New member.. Kimber 8400 300WSM accuracy??

Discussion in 'The Basics, Starting Out' started by gt1900, Oct 26, 2006.

  1. gt1900

    gt1900 New Member

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    I just back into big game hunting and went out and bought a Kimber 8400 300 WSM. It will shoot 1 1/4 in. groups at a 100 yards with all the factory ammo Ive tried so far. After finding this site I decided that 1 1/4 just aint gonna cut it. You guys who are shooting out 800-1000 yards are my hero's. I would love to have the experience and equipment to do that, but for now, Id like to get my kimber to shoot 3/4 in groups with factory ammo. I figure that would be good to about 500 yards at the max. Ive looked into a couple of gunsmiths "accurizing" service. Do you guys have any suggestions on the best way to go about this and who are some of the better gunsmiths I could use? I know that handloading would help, but right now I just don't have time for that. So I figure 3/4 in. with factory ammo would be a good start. Thanks in advance..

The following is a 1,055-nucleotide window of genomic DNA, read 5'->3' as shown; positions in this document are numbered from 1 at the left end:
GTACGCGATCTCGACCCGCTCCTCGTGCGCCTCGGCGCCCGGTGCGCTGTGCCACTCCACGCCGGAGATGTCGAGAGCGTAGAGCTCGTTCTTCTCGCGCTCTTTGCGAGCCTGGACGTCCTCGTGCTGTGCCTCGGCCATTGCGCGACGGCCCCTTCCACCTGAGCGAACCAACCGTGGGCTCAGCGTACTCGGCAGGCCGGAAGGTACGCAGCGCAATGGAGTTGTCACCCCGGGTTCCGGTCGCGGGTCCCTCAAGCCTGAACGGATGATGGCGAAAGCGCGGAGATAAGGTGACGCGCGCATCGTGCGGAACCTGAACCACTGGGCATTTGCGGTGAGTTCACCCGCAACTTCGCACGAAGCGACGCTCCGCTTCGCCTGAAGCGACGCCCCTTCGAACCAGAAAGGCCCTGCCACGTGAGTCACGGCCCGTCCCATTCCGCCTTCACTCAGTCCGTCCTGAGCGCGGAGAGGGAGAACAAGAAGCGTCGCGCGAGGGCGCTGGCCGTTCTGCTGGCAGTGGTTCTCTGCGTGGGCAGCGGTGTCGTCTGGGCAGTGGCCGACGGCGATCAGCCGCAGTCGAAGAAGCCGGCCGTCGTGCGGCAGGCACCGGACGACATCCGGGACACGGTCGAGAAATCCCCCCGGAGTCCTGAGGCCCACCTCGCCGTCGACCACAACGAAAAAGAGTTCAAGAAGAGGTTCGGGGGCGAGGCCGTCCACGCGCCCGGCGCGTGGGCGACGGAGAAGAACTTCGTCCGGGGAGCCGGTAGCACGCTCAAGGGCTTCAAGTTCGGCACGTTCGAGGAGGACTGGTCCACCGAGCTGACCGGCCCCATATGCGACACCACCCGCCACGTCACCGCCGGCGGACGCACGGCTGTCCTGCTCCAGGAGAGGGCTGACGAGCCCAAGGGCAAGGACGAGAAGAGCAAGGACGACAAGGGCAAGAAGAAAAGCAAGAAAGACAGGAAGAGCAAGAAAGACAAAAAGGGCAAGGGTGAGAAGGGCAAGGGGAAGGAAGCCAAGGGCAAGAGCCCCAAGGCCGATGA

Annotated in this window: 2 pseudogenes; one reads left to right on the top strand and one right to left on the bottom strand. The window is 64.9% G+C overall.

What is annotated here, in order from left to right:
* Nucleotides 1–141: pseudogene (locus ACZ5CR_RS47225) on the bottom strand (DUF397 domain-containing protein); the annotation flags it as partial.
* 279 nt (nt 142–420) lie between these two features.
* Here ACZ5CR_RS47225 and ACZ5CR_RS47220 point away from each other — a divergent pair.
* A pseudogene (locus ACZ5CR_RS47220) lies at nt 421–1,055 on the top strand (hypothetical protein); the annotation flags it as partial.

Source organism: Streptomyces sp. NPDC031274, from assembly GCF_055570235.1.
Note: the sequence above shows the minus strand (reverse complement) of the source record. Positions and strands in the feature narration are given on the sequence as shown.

Travis
     
  2. Huff762

    Huff762 New Member

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    Don't take this the wrong way but, how good a shot are you? I have the same rifle and shoot about the same groups you're reporting. Sometimes I'll get the odd 1/2" group but most of the time I'm just not that good. The thing is I know that I am BY FAR the limiting factor in the system. Besides becoming a more proficient marksman handloading can sometimes cut group sizes quite a bit.
     

  3. gt1900

    gt1900 New Member

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    I understand what you are saying about the marksmanship thing. But I can shoot better than 1 1/4 in. If I have a gun that will shoot 3/4, then I can shoot 3/4. I have never fired a gun that was down to 1/2 in. So I have no idea if I'm capable of that.. But I know I can shoot around 3/4..
     
  4. Savage99

    Savage99 Active Member

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    My 8400 would not even shoot that well until I did a lot of work on it. Accuracy of what you speak is average for most guns. There are exceptions but not by brand in my experiance.

    Limit yourself to 250 yds. That works for me.
     
  5. gt1900

    gt1900 New Member